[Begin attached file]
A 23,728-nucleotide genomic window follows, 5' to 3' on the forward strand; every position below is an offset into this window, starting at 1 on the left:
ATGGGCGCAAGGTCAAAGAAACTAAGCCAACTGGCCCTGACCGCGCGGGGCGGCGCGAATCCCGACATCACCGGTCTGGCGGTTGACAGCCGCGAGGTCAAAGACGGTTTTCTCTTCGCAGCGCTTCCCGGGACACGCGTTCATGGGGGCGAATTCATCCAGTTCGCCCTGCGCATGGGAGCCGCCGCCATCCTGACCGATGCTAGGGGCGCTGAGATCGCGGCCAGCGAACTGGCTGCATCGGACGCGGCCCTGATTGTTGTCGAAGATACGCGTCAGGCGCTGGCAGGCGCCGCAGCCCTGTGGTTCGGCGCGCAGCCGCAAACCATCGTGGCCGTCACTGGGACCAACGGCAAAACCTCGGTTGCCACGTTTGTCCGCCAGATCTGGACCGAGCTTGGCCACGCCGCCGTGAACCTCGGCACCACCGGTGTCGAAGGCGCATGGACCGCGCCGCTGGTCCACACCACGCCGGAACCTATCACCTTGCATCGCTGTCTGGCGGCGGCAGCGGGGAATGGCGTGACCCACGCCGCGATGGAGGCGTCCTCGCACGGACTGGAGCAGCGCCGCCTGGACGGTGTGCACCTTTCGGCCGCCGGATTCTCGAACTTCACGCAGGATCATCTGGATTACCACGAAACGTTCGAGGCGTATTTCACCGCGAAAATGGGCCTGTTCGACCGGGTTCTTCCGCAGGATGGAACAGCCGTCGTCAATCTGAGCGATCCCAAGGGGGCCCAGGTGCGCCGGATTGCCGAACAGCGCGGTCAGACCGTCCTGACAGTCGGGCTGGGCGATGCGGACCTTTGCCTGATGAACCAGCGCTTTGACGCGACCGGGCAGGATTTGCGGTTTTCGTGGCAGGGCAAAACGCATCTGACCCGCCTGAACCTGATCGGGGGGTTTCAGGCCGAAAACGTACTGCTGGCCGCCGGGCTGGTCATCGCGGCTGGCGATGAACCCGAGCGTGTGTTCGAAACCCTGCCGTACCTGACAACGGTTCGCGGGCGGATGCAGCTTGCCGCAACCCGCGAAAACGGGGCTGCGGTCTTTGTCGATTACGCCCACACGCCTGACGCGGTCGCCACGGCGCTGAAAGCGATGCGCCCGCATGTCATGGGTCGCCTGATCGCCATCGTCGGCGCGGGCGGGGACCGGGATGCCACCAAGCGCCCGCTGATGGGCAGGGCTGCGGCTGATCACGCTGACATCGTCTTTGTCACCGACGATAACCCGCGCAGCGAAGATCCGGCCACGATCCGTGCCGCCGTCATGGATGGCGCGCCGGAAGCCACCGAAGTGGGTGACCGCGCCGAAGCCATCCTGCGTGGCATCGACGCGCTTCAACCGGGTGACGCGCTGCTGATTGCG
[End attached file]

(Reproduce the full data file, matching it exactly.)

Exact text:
A 23,728-nucleotide genomic window follows, 5' to 3' on the forward strand; every position below is an offset into this window, starting at 1 on the left:
ATGGGCGCAAGGTCAAAGAAACTAAGCCAACTGGCCCTGACCGCGCGGGGCGGCGCGAATCCCGACATCACCGGTCTGGCGGTTGACAGCCGCGAGGTCAAAGACGGTTTTCTCTTCGCAGCGCTTCCCGGGACACGCGTTCATGGGGGCGAATTCATCCAGTTCGCCCTGCGCATGGGAGCCGCCGCCATCCTGACCGATGCTAGGGGCGCTGAGATCGCGGCCAGCGAACTGGCTGCATCGGACGCGGCCCTGATTGTTGTCGAAGATACGCGTCAGGCGCTGGCAGGCGCCGCAGCCCTGTGGTTCGGCGCGCAGCCGCAAACCATCGTGGCCGTCACTGGGACCAACGGCAAAACCTCGGTTGCCACGTTTGTCCGCCAGATCTGGACCGAGCTTGGCCACGCCGCCGTGAACCTCGGCACCACCGGTGTCGAAGGCGCATGGACCGCGCCGCTGGTCCACACCACGCCGGAACCTATCACCTTGCATCGCTGTCTGGCGGCGGCAGCGGGGAATGGCGTGACCCACGCCGCGATGGAGGCGTCCTCGCACGGACTGGAGCAGCGCCGCCTGGACGGTGTGCACCTTTCGGCCGCCGGATTCTCGAACTTCACGCAGGATCATCTGGATTACCACGAAACGTTCGAGGCGTATTTCACCGCGAAAATGGGCCTGTTCGACCGGGTTCTTCCGCAGGATGGAACAGCCGTCGTCAATCTGAGCGATCCCAAGGGGGCCCAGGTGCGCCGGATTGCCGAACAGCGCGGTCAGACCGTCCTGACAGTCGGGCTGGGCGATGCGGACCTTTGCCTGATGAACCAGCGCTTTGACGCGACCGGGCAGGATTTGCGGTTTTCGTGGCAGGGCAAAACGCATCTGACCCGCCTGAACCTGATCGGGGGGTTTCAGGCCGAAAACGTACTGCTGGCCGCCGGGCTGGTCATCGCGGCTGGCGATGAACCCGAGCGTGTGTTCGAAACCCTGCCGTACCTGACAACGGTTCGCGGGCGGATGCAGCTTGCCGCAACCCGCGAAAACGGGGCTGCGGTCTTTGTCGATTACGCCCACACGCCTGACGCGGTCGCCACGGCGCTGAAAGCGATGCGCCCGCATGTCATGGGTCGCCTGATCGCCATCGTCGGCGCGGGCGGGGACCGGGATGCCACCAAGCGCCCGCTGATGGGCAGGGCTGCGGCTGATCACGCTGACATCGTCTTTGTCACCGACGATAACCCGCGCAGCGAAGATCCGGCCACGATCCGTGCCGCCGTCATGGATGGCGCGCCGGAAGCCACCGAAGTGGGTGACCGCGCCGAAGCCATCCTGCGTGGCATCGACGCGCTTCAACCGGGTGACGCGCTGCTGATTGCG